Currently, the delivery of digital health services is fragmented and non-interoperable. UHI uses open protocols, which are a set of universally accepted technical norms that are not specific to any one entity and are not restricted to that entity’s line of products, in order to facilitate interoperability. In order to obtain a digital health service (say tele-consultation or booking an appointment) the platform approach requires both patients and health service providers to use the same platform, this problem is addressed by UHI’s open protocol as it brings all health service providers and users on a common platform.

For digital health services, open networks and open protocols would allow interoperable connections over a national, decentralised, open, secure, and inclusive network. Health service providers can choose how much to charge for their services and can be found by any patient in the open network. They can use any health service provider software application to avail the service. The open network should make it simple for patients to find, request, and pay for digital health services from anywhere in the open network, and it should broaden the market for healthcare providers.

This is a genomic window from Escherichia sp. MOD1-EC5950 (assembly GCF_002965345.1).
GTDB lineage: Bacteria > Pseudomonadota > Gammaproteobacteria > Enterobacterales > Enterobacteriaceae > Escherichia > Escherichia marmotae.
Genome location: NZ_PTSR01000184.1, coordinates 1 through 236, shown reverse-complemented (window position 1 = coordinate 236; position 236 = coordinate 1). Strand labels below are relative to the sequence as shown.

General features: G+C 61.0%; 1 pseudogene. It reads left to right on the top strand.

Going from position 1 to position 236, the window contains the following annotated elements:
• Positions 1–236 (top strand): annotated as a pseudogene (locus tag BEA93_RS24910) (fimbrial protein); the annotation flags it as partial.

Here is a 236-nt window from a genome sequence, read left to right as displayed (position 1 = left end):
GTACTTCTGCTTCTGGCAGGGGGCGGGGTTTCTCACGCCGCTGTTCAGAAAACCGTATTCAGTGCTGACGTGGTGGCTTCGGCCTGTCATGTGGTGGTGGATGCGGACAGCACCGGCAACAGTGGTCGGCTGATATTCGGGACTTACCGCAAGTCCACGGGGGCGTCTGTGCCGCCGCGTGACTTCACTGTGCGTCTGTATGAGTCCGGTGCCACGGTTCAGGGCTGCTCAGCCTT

Services under UHI

UHI will enable a wide variety of digital health services between patients and health service providers (HSPs) including:

  1. Discovery of healthcare providers
  2. Booking a Healthcare Appointment- For both physical / digital consultations
  3. Discovery of Hospitals and their facilities
  4. Discovery of Labs and their services
  5. Discovery of Pharmacies
  6. Discovery of availability of medicine
  7. Discovery of available critical care beds
  8. Booking an ambulance service
  9. Booking an appointment for home collection of samples
  10. Ordering medicines for home delivery

Benefits of UHI